Ridley-Thomas tells crowds gathered at Leimert Park: 'There's a train a comin'

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Photos by Anna Chen/Metro

Lots of celebration this morning at Leimert Park, which the Metro Board voted yesterday to fully fund as a station on the Crenshaw/LAX light-rail line. L.A. County Supervisor Mark Ridley-Thomas, Mayor Antonio Villaraigosa and Mel Wilson, all Metro Board members, joined other local dignitaries and residents of South Los Angeles to mark the occasion as singers chanted, “There’s a train a comin’. ”

“It takes a village to get a train to stop in Leimert Park. We did it together and we ought to be proud of that,” Ridley-Thomas said to the gathered crowd of about 200. “And I’m delighted that the board has approved funding to make this historic community a train stop.”

As we posted yesterday the Metro Board approved a motion, co-sponsored by Ridley-Thomas, to commit $80 million for the station, which will be built in what is considered a historic enclave of black business and culture. The Board’s decision came a day after the L.A. City Council committed $40 million of the city’s share of Measure R local return funds to Leimert Park.

“This is a celebration of you,” Mayor Villaraigosa said. “Of a community that is vibrant, that has always been important to this town. As I ride into the sunset for a bit, I wanted to make sure we did this right … and I think we have.”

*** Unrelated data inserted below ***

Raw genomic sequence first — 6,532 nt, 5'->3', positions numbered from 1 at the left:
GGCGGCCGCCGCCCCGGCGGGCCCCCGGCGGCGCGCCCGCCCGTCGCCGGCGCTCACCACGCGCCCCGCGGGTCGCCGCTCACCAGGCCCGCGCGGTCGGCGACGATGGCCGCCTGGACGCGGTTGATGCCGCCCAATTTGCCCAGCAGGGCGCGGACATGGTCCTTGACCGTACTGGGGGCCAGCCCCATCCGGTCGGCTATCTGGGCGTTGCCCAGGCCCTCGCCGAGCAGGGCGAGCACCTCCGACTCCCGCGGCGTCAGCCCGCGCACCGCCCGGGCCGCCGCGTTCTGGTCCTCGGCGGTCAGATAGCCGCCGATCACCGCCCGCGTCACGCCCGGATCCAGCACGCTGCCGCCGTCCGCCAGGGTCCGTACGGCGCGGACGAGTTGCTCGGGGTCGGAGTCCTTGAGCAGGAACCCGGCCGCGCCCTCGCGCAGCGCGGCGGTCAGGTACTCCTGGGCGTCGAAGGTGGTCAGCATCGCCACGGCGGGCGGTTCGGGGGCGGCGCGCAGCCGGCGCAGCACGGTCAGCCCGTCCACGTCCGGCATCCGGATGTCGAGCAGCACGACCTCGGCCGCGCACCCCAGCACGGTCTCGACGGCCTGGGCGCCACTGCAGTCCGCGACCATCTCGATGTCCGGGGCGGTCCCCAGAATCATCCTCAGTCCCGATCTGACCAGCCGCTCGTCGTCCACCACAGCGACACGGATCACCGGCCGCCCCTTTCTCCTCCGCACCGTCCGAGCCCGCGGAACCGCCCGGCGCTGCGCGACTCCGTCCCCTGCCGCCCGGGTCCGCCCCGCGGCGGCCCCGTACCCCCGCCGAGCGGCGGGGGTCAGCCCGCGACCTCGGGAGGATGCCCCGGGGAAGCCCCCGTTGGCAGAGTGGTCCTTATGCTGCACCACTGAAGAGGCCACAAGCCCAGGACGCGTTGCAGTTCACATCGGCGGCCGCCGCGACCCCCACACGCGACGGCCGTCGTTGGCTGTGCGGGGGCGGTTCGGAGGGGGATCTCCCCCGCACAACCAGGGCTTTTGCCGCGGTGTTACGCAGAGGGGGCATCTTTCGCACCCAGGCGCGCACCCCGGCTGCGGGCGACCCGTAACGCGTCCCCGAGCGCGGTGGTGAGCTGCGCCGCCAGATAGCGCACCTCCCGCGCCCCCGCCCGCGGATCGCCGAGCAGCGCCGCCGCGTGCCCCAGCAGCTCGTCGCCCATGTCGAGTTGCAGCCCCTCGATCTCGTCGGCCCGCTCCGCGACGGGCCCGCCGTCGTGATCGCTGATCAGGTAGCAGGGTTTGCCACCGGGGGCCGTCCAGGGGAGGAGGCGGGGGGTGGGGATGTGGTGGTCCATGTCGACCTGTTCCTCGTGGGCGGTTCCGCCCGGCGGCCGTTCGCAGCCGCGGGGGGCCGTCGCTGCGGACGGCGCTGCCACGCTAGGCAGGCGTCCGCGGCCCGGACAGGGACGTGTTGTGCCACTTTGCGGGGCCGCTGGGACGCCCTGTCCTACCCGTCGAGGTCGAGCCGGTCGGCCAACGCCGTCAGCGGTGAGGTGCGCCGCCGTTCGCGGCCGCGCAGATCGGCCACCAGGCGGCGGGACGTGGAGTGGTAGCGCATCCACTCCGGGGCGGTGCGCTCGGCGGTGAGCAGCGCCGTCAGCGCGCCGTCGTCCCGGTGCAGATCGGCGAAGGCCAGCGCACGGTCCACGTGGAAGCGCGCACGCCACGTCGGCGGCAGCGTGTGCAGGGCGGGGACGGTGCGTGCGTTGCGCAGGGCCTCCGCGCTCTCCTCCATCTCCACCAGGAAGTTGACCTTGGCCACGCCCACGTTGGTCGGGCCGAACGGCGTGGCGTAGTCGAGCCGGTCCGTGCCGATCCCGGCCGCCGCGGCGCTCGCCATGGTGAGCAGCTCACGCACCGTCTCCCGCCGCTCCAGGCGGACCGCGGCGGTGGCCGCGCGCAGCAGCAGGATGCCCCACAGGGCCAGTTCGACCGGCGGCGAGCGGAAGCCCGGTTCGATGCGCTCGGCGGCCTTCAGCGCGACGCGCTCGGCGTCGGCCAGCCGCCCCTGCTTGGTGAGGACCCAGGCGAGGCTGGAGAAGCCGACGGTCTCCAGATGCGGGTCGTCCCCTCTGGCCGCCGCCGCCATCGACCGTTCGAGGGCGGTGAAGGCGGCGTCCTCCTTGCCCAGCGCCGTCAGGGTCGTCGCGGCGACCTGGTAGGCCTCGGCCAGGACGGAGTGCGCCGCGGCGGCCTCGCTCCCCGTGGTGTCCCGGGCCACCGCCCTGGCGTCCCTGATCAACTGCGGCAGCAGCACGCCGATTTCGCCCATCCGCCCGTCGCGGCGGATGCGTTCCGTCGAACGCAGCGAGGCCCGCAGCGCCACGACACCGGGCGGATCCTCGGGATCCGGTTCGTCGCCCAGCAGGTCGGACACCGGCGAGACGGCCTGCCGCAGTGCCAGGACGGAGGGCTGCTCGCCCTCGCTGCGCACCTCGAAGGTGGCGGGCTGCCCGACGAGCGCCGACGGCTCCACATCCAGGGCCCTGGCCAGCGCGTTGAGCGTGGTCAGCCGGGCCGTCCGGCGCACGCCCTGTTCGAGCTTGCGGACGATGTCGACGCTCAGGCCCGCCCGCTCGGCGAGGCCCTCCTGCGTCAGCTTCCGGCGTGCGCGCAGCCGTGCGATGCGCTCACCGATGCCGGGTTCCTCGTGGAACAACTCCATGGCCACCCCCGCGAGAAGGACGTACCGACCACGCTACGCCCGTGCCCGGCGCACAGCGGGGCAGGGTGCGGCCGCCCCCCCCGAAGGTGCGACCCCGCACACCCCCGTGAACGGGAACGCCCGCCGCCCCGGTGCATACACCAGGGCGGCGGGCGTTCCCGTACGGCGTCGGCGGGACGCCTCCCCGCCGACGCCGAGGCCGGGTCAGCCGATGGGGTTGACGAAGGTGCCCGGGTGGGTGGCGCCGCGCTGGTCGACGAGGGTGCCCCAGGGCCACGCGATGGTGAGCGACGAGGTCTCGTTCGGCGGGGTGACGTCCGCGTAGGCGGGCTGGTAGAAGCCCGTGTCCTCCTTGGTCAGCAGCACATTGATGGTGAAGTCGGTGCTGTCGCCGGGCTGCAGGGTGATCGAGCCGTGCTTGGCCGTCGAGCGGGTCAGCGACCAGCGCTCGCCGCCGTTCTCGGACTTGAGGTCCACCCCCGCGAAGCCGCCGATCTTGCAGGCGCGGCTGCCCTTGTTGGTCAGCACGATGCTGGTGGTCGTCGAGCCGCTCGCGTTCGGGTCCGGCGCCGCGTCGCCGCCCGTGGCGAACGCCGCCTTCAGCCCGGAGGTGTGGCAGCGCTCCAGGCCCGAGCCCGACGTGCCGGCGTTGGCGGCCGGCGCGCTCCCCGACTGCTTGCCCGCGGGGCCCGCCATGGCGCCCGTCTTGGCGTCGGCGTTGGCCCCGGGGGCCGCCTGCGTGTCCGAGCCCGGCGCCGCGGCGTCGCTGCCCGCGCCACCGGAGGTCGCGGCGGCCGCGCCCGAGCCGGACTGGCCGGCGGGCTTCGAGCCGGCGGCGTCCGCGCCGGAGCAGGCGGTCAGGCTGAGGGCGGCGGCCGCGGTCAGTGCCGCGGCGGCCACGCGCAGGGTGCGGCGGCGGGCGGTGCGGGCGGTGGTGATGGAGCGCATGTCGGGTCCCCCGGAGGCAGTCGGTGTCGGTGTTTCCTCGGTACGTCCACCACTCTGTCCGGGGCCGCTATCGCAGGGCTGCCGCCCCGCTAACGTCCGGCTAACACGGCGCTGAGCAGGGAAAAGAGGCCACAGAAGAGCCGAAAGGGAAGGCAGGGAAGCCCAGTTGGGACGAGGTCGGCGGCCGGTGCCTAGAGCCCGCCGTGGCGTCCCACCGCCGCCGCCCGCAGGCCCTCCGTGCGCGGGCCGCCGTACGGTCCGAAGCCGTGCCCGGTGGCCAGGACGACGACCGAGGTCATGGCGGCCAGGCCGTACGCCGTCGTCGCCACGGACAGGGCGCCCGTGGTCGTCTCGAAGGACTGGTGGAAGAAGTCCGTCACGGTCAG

7 replies

  1. It’s about time. I have played in the Leimert Park venues. This will allow more people to experience the culture and flare that is Leimert Park.

  2. This is great news. Leimert Park is a great cultural nexus in our vibrant city. So glad that Antonio V and Mark Ridley-Thomas found a way.

    This has been a fantastic decade for Metro Rail. Hopefully mayor-elect Garcetti will keep the focus for years to come.

  3. I neither live nor work in Leimert Park, but I visit the area every so often, and I can’t even picture the Crenshaw LRT line without this station. It’s probably the most important stop aside from the LAX station. It’ll be the magnet that equally attracts the upper-income people west of Crenshaw and the lower-income people east of Crenshaw. Most importantly, the station is an investment in the neighborhood’s future: The entertainment, cultural and culinary activity north of 43rd will likely spill over to the south side of the park after this station opens.